*Successful programs address more than one risk factor. These factors include limited access to formal education, inadequate work experience, drug abuse and attitudes toward crime, among others, putting emphasis on the development of abilities and on those factors that can be modified. Programs that address four to six risk factors for recidivism can have a 30 percent or more impact on the reduction of recidivism (Gendreau et al., 2002). Programs that do not address risk factors for recidivism may have no impact at all.

*Human resources can have a great influence on the success or failure of a program. Successful programs count on staff members who believe in the possibility of change among the convicts, who know the goals of the program and who have received training on how to achieve them.

*Effective programs have mechanisms for evaluating their work. The monitoring and evaluation of the program, before and after it is put into effect, are crucial to guaranteeing the consistency and maintenance of its quality.

*The work of the programs inside the prisons generates better results when is continued in the communities once the inmates are freed.

In Latin America and the Caribbean, there are few experiences that bring together all the principles that we have just described. The principal problems include shortcomings in diagnostics and evaluations of the programs. Nevertheless, it is possible to identify some of the important experiences in this area.

One example is the Chilean case, already described. The other is in Brazil. Since 1984, that country has had Community Councils that allow the community to participate in the management of prisons. The councils are established at the initiative of the criminal court judge in each community and are made up of representatives of the community. The objective is to promote the reintegration of those who leave the penal system and improve the conditions of those who remain in prison.

They also identify the problems that affect male and female inmates and seek solutions in coordination with authorities. And they act as a check on the activities inside the prison, with the goal of improving the conditions of imprisonment. They also manage campaigns for community awareness, to motivate diverse community groups to become involved in the process of social reintegration. The councils therefore are a link between the prison and the community.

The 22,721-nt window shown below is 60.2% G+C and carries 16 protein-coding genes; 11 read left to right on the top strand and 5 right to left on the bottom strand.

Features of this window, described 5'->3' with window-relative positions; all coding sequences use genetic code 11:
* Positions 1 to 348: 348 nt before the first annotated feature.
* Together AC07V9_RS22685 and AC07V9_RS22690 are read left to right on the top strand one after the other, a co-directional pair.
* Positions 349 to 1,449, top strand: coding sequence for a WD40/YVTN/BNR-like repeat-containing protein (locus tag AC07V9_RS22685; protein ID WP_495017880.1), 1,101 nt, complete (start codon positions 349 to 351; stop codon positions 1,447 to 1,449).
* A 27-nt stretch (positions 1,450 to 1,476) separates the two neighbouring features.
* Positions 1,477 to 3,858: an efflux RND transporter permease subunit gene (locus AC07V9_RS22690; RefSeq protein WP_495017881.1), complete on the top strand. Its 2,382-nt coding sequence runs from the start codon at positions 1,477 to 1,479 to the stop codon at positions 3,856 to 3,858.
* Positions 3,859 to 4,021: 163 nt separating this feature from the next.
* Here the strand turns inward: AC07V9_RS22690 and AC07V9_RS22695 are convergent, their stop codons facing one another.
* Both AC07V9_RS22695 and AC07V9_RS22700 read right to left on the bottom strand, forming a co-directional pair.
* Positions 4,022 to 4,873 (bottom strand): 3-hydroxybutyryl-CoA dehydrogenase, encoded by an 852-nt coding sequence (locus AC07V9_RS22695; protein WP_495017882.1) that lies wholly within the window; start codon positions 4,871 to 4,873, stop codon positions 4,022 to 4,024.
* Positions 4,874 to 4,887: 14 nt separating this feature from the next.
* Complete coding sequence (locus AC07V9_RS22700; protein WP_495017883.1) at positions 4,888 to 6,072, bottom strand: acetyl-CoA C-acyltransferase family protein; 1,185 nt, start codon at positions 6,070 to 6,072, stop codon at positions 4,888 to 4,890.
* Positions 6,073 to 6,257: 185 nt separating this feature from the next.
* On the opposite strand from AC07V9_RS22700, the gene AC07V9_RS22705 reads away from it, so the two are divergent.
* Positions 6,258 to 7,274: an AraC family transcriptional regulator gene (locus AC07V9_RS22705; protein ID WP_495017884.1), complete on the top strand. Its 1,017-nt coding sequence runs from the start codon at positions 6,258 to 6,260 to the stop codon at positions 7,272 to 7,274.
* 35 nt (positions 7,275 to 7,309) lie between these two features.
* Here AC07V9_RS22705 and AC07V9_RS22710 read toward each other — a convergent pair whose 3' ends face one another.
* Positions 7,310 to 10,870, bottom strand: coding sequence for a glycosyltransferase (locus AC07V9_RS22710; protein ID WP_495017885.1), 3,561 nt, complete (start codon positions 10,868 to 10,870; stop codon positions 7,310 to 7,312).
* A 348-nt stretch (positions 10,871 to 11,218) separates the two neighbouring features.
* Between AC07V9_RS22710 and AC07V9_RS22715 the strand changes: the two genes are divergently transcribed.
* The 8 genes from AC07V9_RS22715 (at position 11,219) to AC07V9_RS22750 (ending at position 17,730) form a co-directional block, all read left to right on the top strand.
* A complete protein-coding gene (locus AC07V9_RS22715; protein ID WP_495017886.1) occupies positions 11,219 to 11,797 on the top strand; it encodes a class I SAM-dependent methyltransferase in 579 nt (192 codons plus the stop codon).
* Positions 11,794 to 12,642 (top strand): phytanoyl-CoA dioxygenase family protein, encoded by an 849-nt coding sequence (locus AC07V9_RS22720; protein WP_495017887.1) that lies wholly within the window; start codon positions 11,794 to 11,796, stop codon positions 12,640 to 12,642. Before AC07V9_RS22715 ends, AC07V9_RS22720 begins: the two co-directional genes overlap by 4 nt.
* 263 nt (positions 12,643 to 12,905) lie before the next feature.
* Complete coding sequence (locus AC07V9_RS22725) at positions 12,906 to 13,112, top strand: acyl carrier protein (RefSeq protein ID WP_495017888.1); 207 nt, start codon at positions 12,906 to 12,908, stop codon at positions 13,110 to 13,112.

These examples in Chile and Brazil prove that it is possible to rehabilitate and reintegrate. I don’t want to leave you with the impression that these programs by themselves will resolve the prison crisis, but they are important steps. It is also important to stop the abuses of pretrial incarceration, an important reason behind the prison overcrowding in our region, and to make more use of alternative sentences, among other measures.

To conclude, it is worth remembering that a dignified treatment of prison inmates, even if they committed a crime, is the responsibility of all society because it reflects who we are and shows respect for basic human rights. At the same time, a person who is positively reintegrated into the community will not commit a crime again, and this will reduce the state’s costs.

Olga Espinoza is a lawyer, with a Master’s degree in law from the University of Sao Paulo in Brazil. A citizen of Peru, she has been a consultant for the Ford foundation and the Inter-American Development Bank in several Latin American nations on issues of human rights and prison reforms. She has participated in investigative and intervention projects on criminal justice reforms, state crimes in the process of democratic consolidation, military justice, and international law, female crime and the penitentiary system. She has published articles and investigations in Chile, Ecuador, Perú, Brazil, Argentina, France and Germany. She spent eight years as coordinator of prison studies at the Center for Studies on Citizen Security in the University of Chile’s Institute for Public Issues. She is now deputy director of the Center and a professor at the Institute for Public Issues.